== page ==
In a letter addresses to the Secretary
of the Navy, Pennsylvania Representative Joe Sestak has requested an
inquiry into the abuse of Petty Officer Third Class Joseph
Rocha was discharged from the Navy in
2007 after he violated the military's ban on openly gay service,
known as “don't ask, don't tell,” and came out to his commanding
officer after suffering two years of abuse from shipmates while on
duty on the island of Bahrain between 2004 and 2006.
“During my 31 years in the military,
I served alongside and in command of men and women of all
backgrounds, beliefs, and identities who fought valiantly and
selflessly,” Sestak says in the letter. “When a man or woman
puts on a military uniform, he or she immediately assumes a
commonality of purpose with all fellow service members. Failing to
treat everyone with the same level of dignity and allowing acts of
assault or battery to go unaddressed, would be counter to not only
our national values, but to the concept of brotherhood and sisterhood
that I learned is so essential to – and such a key part of – the
spirit of our armed forces.”
“My inquiry is to determine whether
there is any basis for actions contrary to that spirit,” Sestak
Rocha alleges service members engaged
in a two-year pattern of abuse against him after they began to
suspect he is gay. “I was hog-tied to a chair, rolled around the
base, left in a dog kennel that had feces spread in it,” Rocha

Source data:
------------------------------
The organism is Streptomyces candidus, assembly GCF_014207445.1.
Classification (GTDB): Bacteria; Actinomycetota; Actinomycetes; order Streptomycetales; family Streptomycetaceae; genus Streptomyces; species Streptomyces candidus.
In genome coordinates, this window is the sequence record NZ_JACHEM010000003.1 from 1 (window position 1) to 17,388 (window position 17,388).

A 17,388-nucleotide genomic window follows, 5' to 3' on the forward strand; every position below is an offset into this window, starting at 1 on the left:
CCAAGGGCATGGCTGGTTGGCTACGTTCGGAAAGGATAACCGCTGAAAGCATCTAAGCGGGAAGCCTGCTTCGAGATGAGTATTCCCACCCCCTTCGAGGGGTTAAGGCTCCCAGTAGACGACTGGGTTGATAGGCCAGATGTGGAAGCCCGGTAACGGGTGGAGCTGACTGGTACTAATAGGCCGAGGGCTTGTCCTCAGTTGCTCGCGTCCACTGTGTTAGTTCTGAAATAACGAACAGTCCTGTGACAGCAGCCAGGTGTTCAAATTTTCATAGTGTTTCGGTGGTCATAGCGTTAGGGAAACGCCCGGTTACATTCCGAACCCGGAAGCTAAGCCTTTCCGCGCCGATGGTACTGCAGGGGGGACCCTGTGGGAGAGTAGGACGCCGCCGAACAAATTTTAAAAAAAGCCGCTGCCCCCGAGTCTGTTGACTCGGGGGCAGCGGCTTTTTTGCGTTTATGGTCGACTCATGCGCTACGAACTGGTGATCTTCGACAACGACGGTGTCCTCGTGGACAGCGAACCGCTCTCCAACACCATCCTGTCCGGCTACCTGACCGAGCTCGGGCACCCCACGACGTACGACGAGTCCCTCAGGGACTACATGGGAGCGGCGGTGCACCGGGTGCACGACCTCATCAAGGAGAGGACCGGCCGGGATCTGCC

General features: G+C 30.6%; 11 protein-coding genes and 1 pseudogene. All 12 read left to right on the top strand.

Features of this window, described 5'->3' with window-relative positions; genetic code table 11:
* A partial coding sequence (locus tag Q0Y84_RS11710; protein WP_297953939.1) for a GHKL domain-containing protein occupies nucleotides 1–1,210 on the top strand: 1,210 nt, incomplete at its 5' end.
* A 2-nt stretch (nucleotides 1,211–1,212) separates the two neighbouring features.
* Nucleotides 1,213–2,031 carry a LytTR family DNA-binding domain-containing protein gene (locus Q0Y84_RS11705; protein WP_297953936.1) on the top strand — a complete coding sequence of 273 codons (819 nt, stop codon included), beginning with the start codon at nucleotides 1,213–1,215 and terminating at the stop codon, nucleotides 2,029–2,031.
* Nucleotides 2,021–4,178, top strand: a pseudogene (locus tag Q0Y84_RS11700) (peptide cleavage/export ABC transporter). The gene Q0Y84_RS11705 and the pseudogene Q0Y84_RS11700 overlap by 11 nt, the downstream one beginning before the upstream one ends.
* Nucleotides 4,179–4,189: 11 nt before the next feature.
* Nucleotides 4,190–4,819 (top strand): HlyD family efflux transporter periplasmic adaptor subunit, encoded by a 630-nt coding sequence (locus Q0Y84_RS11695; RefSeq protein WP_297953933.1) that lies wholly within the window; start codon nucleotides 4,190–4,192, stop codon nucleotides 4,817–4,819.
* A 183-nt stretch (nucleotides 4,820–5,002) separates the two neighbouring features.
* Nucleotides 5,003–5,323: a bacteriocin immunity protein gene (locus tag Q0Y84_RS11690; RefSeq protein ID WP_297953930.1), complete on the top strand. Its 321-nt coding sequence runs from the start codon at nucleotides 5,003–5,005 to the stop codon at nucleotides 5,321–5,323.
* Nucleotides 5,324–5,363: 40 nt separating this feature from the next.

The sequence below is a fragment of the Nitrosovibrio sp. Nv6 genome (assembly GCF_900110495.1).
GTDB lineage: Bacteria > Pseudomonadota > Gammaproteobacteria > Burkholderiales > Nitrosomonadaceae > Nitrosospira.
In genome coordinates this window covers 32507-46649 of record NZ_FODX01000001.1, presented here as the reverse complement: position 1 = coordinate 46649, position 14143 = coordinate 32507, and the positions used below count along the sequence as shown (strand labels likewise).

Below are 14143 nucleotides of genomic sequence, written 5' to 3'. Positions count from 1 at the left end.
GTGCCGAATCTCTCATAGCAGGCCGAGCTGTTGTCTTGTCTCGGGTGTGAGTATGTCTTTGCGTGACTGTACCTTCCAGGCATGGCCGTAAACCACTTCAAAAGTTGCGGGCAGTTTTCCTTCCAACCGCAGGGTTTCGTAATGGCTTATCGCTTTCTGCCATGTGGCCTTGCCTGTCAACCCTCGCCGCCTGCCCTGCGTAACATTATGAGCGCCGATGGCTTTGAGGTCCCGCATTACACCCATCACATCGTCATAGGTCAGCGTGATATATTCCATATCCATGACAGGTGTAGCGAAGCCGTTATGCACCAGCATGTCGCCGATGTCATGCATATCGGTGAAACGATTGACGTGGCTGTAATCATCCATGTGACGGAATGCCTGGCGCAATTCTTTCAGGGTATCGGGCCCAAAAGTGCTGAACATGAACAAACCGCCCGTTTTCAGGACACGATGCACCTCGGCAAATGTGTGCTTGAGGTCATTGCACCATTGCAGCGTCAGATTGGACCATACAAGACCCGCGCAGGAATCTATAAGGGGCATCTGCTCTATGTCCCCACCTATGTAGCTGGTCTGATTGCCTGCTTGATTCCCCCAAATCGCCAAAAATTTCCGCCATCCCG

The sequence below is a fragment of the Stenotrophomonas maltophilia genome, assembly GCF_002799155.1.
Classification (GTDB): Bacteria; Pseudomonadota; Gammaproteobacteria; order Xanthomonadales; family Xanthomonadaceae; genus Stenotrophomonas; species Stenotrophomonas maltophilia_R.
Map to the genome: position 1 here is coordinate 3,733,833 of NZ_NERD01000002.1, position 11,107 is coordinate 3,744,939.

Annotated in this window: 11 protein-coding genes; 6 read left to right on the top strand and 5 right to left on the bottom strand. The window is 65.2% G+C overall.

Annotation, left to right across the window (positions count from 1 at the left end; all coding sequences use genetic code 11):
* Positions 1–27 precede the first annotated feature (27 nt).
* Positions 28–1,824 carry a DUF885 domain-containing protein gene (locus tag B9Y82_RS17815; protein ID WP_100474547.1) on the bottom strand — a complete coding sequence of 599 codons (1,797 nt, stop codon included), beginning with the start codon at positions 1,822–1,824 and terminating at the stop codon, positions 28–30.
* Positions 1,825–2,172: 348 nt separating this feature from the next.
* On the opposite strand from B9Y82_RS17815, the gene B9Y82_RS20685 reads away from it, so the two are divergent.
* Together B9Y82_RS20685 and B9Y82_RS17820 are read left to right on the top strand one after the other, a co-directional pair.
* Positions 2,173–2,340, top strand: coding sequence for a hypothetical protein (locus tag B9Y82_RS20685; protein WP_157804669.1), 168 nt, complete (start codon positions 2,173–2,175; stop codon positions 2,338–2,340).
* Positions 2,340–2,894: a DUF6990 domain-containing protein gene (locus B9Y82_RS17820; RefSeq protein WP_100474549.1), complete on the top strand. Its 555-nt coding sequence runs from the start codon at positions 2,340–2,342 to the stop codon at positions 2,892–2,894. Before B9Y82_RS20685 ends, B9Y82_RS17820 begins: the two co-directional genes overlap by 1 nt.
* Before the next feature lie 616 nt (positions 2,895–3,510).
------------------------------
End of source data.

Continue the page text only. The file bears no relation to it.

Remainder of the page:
told Youth Radio.
Rocha was a member of the Bahrain
Military Working Dogs Division, also known as “The Kennel,” a
special division devoted to training bomb-sniffing dogs.
The atmosphere on the island base was
“degrading” to gay men and lesbians, he says.
“The fact that I was starting to
figure out that I was a homosexual, it was the most degrading thing
I've ever experienced in my life,” Rocha said.
The hazing, taunting, and bullying
began soon after Rocha declined to take a female prostitute in 2004.
Because he feared losing his job, Rocha says he did not report the
abuse, including violence he suffered at the hands of his chief
master-at-arms, Michael Toussaint.
Documents acquired by Youth Radio via a
Freedom of Information Act request show that Rocha was not alone in
his suffering. A summary of an independent investigation concluded
in 2007 lists 93 abusive incidents, including forcing two female
sailors to simulate lesbian sex on video. One of the women has since
The military's ban on open service by
gay men and lesbians is being blamed for the aggressive atmosphere.
“Any law or policy that singles out
one group as a threat to the greater good is a green light to treat
that group in demoralizing and dangerous ways,” Nathaniel Frank, a
senior research fellow at the
Palm Center, said in a statement. “The current policy is
especially insidious because it allows the group to serve but casts
it as a menace. It's one thing to say, 'You're too old, so you're
not eligible.' But this policy says 'Gays are eligible, they're
serving with you, but by the way, they're an unacceptable risk to
“It's no wonder they're sometimes a
punching bag,” Frank added.
After suffering during his deployment
in Behrain, Rocha wrote to his commanding officer and ended his Navy
“I advise you that I am homosexual, I
deeply regret that my personal feelings are not compatible with naval
regulations or policy” Rocha said in his August 18, 2007 voluntary
“I am proud of my service and had
hoped I would be able to serve the Navy and the Country for my entire
career. However, the principals of honor, courage and commitment
mean I must be honest with myself, courageous in my beliefs and
committed in my course of action.”
“I understand that his statement will
be used to end my Naval career,” he added.
The Navy, with full knowledge of the
role Michael Toussaint played in the abuse, has since promoted him to
the rank of Senior Chief. Representative Sestak would like to know